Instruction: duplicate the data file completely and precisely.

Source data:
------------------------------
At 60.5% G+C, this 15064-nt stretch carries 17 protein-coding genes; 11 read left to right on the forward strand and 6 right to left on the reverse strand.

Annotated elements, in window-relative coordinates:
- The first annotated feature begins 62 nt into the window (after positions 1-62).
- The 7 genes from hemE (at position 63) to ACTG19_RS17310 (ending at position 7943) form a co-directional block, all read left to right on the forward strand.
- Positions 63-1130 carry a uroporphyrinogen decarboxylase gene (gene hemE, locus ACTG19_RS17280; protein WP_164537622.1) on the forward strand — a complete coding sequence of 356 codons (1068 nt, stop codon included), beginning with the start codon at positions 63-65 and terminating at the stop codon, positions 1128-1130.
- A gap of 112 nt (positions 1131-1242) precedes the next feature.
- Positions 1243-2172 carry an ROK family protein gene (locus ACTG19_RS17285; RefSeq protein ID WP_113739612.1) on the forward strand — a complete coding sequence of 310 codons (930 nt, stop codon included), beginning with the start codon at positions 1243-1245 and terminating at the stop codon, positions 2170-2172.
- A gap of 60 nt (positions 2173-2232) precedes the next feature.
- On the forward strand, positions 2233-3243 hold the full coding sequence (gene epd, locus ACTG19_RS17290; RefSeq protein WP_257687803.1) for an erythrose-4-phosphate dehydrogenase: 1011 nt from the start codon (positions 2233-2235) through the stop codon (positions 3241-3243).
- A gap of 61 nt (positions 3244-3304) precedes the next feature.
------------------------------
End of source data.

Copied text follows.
At 60.5% G+C, this 15064-nt stretch carries 17 protein-coding genes; 11 read left to right on the forward strand and 6 right to left on the reverse strand.

Annotated elements, in window-relative coordinates:
- The first annotated feature begins 62 nt into the window (after positions 1-62).
- The 7 genes from hemE (at position 63) to ACTG19_RS17310 (ending at position 7943) form a co-directional block, all read left to right on the forward strand.
- Positions 63-1130 carry a uroporphyrinogen decarboxylase gene (gene hemE, locus ACTG19_RS17280; protein WP_164537622.1) on the forward strand — a complete coding sequence of 356 codons (1068 nt, stop codon included), beginning with the start codon at positions 63-65 and terminating at the stop codon, positions 1128-1130.
- A gap of 112 nt (positions 1131-1242) precedes the next feature.
- Positions 1243-2172 carry an ROK family protein gene (locus ACTG19_RS17285; RefSeq protein ID WP_113739612.1) on the forward strand — a complete coding sequence of 310 codons (930 nt, stop codon included), beginning with the start codon at positions 1243-1245 and terminating at the stop codon, positions 2170-2172.
- A gap of 60 nt (positions 2173-2232) precedes the next feature.
- On the forward strand, positions 2233-3243 hold the full coding sequence (gene epd, locus ACTG19_RS17290; RefSeq protein WP_257687803.1) for an erythrose-4-phosphate dehydrogenase: 1011 nt from the start codon (positions 2233-2235) through the stop codon (positions 3241-3243).
- A gap of 61 nt (positions 3244-3304) precedes the next feature.